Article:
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The first UK airing of 'Hey Jude'

David Morris's memory of 1st September 1968

I was 16 and heavily into the music of the day - it was, after all, the most exciting and innovative period of popular music that the world will ever see.

I was living in Westwood Heath, Coventry. Sundays were 'Pick of the Pops' day, when Alan Freeman would play an hour of various music followed by the new top 20. On this day it had been trumpeted that he would be broadcasting the new release of The Beatles - the first airing in the UK. My sister Liz (2 years older) and I were waiting with huge excitement....the musical revolution that had hit the industry with the release of Sgt Pepper, Penny Lane, Strawberry Fields was fresh in the mind from the previous summer and music was developing at and astonishing rate.

Word had seeped out that the new single was to be 7 minutes long and feature a full orchestra - current followers of pop music will never know the levels to which national anticipation could rise in those days over a pop record - the BBC news the previous night had announced that the record would be played at sometime in the first hour of the show.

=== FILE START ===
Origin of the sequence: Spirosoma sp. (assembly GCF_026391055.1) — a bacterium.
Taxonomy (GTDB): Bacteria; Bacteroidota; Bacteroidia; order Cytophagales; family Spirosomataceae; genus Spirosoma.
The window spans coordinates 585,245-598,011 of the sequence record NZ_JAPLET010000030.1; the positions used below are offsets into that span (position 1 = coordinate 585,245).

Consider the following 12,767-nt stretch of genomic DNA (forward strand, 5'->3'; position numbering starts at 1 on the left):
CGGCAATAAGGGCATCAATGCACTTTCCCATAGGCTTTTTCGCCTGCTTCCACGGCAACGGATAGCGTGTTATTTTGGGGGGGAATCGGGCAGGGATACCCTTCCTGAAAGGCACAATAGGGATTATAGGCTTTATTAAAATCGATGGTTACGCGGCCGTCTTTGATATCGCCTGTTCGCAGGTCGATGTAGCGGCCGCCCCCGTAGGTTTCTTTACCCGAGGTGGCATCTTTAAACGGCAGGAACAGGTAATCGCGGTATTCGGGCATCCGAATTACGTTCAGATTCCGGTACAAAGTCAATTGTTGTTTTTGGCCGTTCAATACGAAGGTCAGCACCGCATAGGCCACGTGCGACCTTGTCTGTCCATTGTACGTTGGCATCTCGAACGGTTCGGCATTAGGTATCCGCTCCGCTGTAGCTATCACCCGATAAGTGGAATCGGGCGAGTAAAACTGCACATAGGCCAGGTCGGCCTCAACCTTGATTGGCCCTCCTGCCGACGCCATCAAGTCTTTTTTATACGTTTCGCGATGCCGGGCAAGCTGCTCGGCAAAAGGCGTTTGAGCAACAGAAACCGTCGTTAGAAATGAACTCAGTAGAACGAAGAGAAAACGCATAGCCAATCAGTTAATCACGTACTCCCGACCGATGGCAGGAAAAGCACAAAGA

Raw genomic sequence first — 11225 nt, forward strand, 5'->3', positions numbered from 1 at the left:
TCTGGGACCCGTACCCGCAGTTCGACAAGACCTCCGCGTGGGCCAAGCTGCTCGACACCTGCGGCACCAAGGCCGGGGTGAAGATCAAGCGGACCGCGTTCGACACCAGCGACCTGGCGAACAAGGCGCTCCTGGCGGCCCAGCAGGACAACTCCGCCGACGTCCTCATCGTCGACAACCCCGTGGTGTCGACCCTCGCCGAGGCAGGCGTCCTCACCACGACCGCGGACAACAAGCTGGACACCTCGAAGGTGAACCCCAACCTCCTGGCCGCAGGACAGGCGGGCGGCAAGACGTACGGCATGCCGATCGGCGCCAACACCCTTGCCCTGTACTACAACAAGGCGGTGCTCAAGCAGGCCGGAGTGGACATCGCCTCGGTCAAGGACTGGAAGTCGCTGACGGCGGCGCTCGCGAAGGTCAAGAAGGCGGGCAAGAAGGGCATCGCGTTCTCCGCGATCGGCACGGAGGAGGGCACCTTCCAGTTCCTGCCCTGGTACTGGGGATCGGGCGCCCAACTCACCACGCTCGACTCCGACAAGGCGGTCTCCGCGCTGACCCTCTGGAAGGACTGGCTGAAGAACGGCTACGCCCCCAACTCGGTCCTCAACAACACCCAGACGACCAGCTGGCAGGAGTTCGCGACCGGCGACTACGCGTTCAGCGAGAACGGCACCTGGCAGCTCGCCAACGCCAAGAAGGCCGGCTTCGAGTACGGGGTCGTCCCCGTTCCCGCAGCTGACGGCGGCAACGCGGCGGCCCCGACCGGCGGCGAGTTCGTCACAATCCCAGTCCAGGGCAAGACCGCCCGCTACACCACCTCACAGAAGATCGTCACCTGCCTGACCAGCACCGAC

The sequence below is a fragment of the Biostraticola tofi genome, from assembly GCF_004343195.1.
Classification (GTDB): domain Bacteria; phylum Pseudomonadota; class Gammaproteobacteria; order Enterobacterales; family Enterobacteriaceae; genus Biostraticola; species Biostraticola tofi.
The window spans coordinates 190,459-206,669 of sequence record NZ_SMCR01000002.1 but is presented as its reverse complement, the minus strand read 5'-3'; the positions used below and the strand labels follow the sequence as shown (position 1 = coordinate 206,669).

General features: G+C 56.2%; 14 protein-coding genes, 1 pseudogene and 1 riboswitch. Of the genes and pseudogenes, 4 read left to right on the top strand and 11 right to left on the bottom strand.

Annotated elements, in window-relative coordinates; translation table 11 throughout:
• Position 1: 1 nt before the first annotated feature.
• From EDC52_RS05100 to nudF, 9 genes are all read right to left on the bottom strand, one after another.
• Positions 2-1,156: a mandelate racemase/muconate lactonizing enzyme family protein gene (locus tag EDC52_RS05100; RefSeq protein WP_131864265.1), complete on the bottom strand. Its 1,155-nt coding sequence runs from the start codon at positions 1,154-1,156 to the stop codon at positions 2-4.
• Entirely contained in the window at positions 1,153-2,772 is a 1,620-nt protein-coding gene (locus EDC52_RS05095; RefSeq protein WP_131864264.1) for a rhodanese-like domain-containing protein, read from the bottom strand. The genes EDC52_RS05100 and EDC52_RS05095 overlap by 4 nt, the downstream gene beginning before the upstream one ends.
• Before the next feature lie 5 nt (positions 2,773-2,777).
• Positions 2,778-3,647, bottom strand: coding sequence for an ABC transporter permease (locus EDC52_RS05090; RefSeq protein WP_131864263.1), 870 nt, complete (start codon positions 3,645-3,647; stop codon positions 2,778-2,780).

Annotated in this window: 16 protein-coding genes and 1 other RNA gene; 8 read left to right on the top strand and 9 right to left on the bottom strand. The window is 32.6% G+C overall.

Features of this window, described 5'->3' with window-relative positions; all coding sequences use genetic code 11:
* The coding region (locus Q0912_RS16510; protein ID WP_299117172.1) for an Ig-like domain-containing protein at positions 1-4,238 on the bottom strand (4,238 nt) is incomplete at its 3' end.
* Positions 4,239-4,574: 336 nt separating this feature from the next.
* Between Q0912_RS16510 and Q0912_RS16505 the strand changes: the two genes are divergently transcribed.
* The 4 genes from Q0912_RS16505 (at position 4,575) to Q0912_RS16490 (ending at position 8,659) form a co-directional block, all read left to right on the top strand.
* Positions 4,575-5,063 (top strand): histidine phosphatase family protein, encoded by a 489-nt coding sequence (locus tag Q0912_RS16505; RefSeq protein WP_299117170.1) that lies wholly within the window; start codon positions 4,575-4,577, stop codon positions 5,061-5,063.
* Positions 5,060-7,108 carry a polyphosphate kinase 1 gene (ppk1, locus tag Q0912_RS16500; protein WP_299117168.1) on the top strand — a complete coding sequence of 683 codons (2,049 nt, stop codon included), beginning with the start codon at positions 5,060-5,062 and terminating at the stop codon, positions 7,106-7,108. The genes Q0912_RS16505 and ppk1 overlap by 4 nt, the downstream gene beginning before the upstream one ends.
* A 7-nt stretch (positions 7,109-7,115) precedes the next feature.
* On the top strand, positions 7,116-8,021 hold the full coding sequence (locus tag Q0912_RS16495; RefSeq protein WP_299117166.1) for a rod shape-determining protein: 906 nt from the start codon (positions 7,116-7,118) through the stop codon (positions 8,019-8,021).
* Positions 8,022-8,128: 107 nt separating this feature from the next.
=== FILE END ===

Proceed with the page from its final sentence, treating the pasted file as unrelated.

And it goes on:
As the program began, with Alan Freeman's much-loved 'Alright, pop-pickers?' routine, my sister's friend Val sat by us with her fingers poised over the 'record' buttons on a reel to reel tape recorder.

The moment came and it happened....the unmistakeable voice of Paul McCartney opening with the first two words of the song. Down went the record buttons - and then back came Freeman saying 'But more of that later'

For 0ver 45 minutes he would play just that two note, maddening teaser, until - at around 4.45 - he said ' OK pop-pickers - you've waited long enough'. And thus began my first hearing of the record that, now aged 55, I name as my favourite record ever recorded, by anyone. A song that can still turn my stomach to water everytime I hear those haunting first two notes - a song so simple, so magnificent and so perfect. The song which most comprehensively represents my youth....and took pop music, yet again, new new heights of previously uncharted territory.

David

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